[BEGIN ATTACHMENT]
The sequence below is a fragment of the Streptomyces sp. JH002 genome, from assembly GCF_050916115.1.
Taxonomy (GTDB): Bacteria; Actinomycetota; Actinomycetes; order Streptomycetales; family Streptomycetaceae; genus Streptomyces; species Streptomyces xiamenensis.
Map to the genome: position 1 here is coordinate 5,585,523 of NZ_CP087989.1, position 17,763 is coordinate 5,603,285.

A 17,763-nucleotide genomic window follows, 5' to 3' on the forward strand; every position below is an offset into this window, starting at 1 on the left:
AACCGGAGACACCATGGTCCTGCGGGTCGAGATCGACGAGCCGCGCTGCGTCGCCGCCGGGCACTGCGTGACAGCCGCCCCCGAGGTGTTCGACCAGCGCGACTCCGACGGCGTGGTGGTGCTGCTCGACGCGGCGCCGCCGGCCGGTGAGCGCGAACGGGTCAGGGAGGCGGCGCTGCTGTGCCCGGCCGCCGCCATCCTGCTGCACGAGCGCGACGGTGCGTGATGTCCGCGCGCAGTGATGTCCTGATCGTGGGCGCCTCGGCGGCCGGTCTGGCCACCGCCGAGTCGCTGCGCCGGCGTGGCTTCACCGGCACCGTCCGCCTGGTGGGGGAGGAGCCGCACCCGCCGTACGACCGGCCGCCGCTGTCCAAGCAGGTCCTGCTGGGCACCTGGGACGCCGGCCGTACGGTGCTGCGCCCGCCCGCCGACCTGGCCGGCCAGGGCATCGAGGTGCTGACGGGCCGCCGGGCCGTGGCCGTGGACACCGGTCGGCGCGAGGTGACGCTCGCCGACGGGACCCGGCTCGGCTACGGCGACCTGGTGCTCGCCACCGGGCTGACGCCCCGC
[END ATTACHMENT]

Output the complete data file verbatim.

The sequence below is a fragment of the Streptomyces sp. JH002 genome, from assembly GCF_050916115.1.
Taxonomy (GTDB): Bacteria; Actinomycetota; Actinomycetes; order Streptomycetales; family Streptomycetaceae; genus Streptomyces; species Streptomyces xiamenensis.
Map to the genome: position 1 here is coordinate 5,585,523 of NZ_CP087989.1, position 17,763 is coordinate 5,603,285.

A 17,763-nucleotide genomic window follows, 5' to 3' on the forward strand; every position below is an offset into this window, starting at 1 on the left:
AACCGGAGACACCATGGTCCTGCGGGTCGAGATCGACGAGCCGCGCTGCGTCGCCGCCGGGCACTGCGTGACAGCCGCCCCCGAGGTGTTCGACCAGCGCGACTCCGACGGCGTGGTGGTGCTGCTCGACGCGGCGCCGCCGGCCGGTGAGCGCGAACGGGTCAGGGAGGCGGCGCTGCTGTGCCCGGCCGCCGCCATCCTGCTGCACGAGCGCGACGGTGCGTGATGTCCGCGCGCAGTGATGTCCTGATCGTGGGCGCCTCGGCGGCCGGTCTGGCCACCGCCGAGTCGCTGCGCCGGCGTGGCTTCACCGGCACCGTCCGCCTGGTGGGGGAGGAGCCGCACCCGCCGTACGACCGGCCGCCGCTGTCCAAGCAGGTCCTGCTGGGCACCTGGGACGCCGGCCGTACGGTGCTGCGCCCGCCCGCCGACCTGGCCGGCCAGGGCATCGAGGTGCTGACGGGCCGCCGGGCCGTGGCCGTGGACACCGGTCGGCGCGAGGTGACGCTCGCCGACGGGACCCGGCTCGGCTACGGCGACCTGGTGCTCGCCACCGGGCTGACGCCCCGC